Thunder on Blue Ridge

Big American steam power in action is an increasingly rare spectacle on the main line in the 21st century. Dave Rodgers reports on the recent successful revival of one of the biggest US locomotives.

Thunder on Blue Ridge
With the famous Blue Ridge mountains as a backdrop, No. 611 is seen at full power blasting up the 1-in-83 grade on the 11-mile 300ft climb from Roanoke to Blue Ridge on the outward run to Lynchburg on Saturday, May 7.
The famed Norfolk & Western Railway (not Railroad), immortalised in the classic photographs by O Winston Link was until 1960, the last major steam-operated railway in the USA.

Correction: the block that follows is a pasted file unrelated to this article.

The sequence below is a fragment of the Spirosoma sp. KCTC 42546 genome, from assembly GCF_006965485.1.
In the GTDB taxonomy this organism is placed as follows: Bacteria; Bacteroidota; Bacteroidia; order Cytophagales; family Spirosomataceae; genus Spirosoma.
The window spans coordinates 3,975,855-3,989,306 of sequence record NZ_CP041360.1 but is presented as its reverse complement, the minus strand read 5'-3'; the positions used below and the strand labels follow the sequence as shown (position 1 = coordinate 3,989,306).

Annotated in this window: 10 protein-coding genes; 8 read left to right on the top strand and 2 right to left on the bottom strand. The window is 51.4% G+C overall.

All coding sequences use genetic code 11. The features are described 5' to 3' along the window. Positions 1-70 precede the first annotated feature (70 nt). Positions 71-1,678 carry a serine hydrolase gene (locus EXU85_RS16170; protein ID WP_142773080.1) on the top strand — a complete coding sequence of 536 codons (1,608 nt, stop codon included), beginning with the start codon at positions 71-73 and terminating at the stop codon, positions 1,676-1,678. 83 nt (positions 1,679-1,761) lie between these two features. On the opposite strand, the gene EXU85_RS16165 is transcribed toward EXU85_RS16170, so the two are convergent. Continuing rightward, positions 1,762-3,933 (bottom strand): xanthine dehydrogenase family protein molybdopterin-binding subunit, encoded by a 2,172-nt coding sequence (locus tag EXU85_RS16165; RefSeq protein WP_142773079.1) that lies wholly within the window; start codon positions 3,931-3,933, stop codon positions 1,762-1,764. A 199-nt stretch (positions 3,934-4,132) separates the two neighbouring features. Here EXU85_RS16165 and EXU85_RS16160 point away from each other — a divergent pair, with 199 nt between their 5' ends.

Its principal main line ran for 646 miles from the Atlantic coast at Norfolk, Virginia through the beautiful undulating Virginia landscape and Allegheny Mountains to Columbus, Ohio while many branch lines served the very productive West Virginian coal producing region.

The railway’s headquarters were in the city of Roanoke, Virginia.

Over the weekend of May 7/8, Norfolk & Western Railway J class 4-8-4 No. 611, which was restored and returned to service in May 2015, was brought out from display in the Virginia Museum of Transportation in Roanoke to operate four excursions.

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